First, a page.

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For everyone's sake, Penn State needs to say no to a bowl game

The school needs to concentrate on recovering from the child sex abuse scandal and not burden bowl officials with an unwanted sideshow.

November 16, 2011|Chris Dufresne
  • Penn State seniors (from left to right) Derek Moye, Quinn Barham, Devon Still and Drew Astorino lead their teammates onto the field before Saturday's game against the Nebraska. Rather than focusing on a bowl game, Penn State needs to dedicate the rest of its season to repairing the damage caused by the child-abuse sex scandal.
Penn State seniors (from left to right) Derek Moye, Quinn Barham, Devon… (Nabil K. Mark / MCT )

Penn State's leadership has been tone-deaf and 10 steps behind during every stupefying step of its ongoing crisis.

Four days before Joe Paterno said "I am absolutely devastated by these developments" and "this is a tragedy" and "I wish I had done more," he said, "I understand people are upset and angry, but let's be fair and let the legal process unfold."

Since-fired university president Graham Spanier's first reaction after his athletic director and former vice president were charged with perjury relating to allegations that former assistant football coach Jerry Sandusky sexually abused children?

FULL COVERAGE: Penn State scandal

Spanier offered unconditional support … to his AD and VP.

Last week, before Penn State canceled Paterno's weekly Tuesday news conference less than an hour before its scheduled start, powerful people actually thought reporters would stick to an edict of football-only questions in advance of the Nebraska game.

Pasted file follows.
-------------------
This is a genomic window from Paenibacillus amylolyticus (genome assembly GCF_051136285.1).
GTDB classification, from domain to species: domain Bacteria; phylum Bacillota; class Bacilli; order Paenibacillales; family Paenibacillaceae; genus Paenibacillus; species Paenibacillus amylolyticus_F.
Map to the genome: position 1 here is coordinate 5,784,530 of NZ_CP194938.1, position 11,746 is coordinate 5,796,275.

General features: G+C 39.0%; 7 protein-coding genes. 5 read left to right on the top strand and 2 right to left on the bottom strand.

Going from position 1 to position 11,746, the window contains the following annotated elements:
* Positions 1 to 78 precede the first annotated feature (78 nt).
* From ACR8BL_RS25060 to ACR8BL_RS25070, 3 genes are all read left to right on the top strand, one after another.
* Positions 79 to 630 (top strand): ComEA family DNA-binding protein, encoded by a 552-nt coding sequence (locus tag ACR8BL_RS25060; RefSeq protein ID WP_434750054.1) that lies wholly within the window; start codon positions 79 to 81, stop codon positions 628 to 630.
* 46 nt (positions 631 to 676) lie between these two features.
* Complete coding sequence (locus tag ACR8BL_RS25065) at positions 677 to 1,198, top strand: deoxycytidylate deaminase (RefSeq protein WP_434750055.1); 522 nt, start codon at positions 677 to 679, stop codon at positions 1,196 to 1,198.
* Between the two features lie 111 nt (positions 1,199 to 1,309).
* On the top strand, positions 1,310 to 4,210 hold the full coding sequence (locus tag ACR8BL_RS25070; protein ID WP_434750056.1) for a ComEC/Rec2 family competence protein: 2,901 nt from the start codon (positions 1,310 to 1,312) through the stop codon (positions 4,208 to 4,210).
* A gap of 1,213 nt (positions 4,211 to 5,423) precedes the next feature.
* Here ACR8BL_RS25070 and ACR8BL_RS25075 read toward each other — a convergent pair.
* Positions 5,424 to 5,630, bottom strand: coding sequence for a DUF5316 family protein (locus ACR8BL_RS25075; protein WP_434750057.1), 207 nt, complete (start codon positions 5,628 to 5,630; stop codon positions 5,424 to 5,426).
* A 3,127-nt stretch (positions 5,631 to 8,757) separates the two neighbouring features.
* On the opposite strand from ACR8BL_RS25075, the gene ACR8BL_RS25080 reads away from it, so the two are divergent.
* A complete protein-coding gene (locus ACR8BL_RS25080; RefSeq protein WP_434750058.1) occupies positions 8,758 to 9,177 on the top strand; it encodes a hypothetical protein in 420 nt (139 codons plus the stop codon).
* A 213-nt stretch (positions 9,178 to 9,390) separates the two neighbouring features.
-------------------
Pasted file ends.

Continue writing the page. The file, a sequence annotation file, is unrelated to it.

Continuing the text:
Penn State also announced last Thursday that assistant coach Mike McQueary, a polarizing figure in the case, would coach in the game Saturday when everyone else knew he wouldn't.

So it should not shock anyone that interim President Rodney Erickson said last Saturday he believed Penn State should play in a bowl game this season.

"If our student-athletes have earned the right to play, they should be allowed to do so," Erickson said.

Wrong again.

Penn State should not play in a bowl game, especially if it qualifies for the Rose Bowl. The school has no right to further burden officials who are already petrified with the nightmare prospect of having to extend a bid.

Penn State has a one-game lead in the Big Ten Leaders Division with two tough road games to play. Chances are the Nittany Lions won't survive a gantlet of Ohio State, Wisconsin and the Big Ten title game, but it's not impossible to think Penn State could win three straight and earn an automatic bid.

"We don't have a say in that," Rose Bowl spokesperson Gina Chappin said this week. "Our agreement is to host the conference champion."

Imagine the carnival sideshow spectacle of coaches and players from both teams being overwhelmed with scandal questions.

Imagine TMZ for 24-7.

Penn State wouldn't be coming here looking for a fresh start. It would be toting an interim head coach and members of a coaching staff with long ties to Sandusky.

How could Penn State's marching band joyously march down Colorado Boulevard?